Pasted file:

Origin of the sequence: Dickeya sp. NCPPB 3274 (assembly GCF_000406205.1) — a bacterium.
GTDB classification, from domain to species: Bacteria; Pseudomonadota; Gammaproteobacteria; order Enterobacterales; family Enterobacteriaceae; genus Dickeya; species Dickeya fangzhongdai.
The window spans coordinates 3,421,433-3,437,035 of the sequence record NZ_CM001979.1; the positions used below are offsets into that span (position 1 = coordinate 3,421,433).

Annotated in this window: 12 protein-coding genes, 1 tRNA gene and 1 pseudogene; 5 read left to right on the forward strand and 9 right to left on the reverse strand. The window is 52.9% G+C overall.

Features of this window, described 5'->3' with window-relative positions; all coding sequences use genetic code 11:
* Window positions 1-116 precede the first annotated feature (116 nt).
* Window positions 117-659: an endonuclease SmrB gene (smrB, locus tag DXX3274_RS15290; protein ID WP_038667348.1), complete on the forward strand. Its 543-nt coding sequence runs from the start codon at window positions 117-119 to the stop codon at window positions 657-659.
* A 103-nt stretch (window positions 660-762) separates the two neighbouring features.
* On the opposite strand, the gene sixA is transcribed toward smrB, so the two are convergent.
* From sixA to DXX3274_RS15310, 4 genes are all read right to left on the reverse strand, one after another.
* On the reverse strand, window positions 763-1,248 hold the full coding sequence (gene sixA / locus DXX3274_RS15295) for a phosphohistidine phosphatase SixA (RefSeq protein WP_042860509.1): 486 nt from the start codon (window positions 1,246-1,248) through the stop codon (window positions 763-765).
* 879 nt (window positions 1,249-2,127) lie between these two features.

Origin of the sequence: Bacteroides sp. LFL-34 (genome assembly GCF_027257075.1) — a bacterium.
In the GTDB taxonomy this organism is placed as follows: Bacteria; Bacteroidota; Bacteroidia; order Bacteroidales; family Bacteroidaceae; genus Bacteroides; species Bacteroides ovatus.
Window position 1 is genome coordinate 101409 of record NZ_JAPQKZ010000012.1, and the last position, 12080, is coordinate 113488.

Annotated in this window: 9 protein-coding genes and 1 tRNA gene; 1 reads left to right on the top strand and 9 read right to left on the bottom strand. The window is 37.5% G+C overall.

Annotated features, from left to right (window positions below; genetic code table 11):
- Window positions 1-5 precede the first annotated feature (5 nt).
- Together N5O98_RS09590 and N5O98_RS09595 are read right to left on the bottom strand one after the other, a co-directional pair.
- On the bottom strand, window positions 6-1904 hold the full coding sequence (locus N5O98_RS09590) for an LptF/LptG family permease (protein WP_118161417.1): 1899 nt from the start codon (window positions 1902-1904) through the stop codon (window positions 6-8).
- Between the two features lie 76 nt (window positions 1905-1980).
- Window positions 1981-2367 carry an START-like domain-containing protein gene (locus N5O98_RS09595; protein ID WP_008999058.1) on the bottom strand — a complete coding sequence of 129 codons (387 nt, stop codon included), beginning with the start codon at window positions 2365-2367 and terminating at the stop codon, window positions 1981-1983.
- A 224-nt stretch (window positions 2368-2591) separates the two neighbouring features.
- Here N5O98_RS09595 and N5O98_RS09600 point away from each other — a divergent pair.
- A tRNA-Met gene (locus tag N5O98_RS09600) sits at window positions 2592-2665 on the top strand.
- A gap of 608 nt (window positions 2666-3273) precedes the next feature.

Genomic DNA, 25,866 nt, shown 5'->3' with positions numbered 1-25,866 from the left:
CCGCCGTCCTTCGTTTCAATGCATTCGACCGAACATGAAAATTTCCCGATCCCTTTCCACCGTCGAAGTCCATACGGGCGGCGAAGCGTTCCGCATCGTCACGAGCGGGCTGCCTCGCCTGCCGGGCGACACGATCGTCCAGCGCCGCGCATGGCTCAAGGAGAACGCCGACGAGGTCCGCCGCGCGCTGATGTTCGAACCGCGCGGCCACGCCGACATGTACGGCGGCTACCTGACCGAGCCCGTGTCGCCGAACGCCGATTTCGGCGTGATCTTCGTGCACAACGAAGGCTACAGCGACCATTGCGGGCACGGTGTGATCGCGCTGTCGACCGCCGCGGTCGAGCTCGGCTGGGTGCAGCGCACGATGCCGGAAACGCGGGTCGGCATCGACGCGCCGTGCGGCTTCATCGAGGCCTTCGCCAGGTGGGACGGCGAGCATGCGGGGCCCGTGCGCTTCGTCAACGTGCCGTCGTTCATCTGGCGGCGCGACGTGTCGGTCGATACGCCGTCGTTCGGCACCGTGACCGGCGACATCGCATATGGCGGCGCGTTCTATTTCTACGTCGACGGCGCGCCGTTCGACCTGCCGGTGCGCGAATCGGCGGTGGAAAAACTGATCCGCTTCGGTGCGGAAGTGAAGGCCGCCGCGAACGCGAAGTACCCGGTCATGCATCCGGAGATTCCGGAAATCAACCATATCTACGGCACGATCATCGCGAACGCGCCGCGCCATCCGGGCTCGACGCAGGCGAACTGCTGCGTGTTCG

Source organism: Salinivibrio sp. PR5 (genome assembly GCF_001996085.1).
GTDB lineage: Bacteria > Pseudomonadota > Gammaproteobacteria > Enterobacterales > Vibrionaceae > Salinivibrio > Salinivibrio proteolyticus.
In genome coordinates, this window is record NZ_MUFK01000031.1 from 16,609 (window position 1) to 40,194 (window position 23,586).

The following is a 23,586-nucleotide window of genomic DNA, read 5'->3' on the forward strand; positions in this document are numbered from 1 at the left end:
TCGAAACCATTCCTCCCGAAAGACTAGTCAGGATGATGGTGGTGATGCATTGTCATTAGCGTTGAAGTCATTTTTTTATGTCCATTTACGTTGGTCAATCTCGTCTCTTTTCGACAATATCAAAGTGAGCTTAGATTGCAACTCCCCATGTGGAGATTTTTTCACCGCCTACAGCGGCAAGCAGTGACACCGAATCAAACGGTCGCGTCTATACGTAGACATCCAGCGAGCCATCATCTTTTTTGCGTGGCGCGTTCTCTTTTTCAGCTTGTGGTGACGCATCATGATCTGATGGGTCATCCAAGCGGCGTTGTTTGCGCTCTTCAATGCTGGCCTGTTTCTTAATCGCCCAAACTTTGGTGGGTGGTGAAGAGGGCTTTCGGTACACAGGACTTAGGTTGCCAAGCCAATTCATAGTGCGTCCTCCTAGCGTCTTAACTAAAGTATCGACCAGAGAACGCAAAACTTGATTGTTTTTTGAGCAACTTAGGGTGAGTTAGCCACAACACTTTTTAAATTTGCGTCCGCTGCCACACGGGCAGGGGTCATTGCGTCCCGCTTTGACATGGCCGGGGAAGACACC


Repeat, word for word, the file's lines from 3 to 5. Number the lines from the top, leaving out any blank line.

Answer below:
The window spans coordinates 3,421,433-3,437,035 of the sequence record NZ_CM001979.1; the positions used below are offsets into that span (position 1 = coordinate 3,421,433).

Annotated in this window: 12 protein-coding genes, 1 tRNA gene and 1 pseudogene; 5 read left to right on the forward strand and 9 right to left on the reverse strand. The window is 52.9% G+C overall.

Features of this window, described 5'->3' with window-relative positions; all coding sequences use genetic code 11: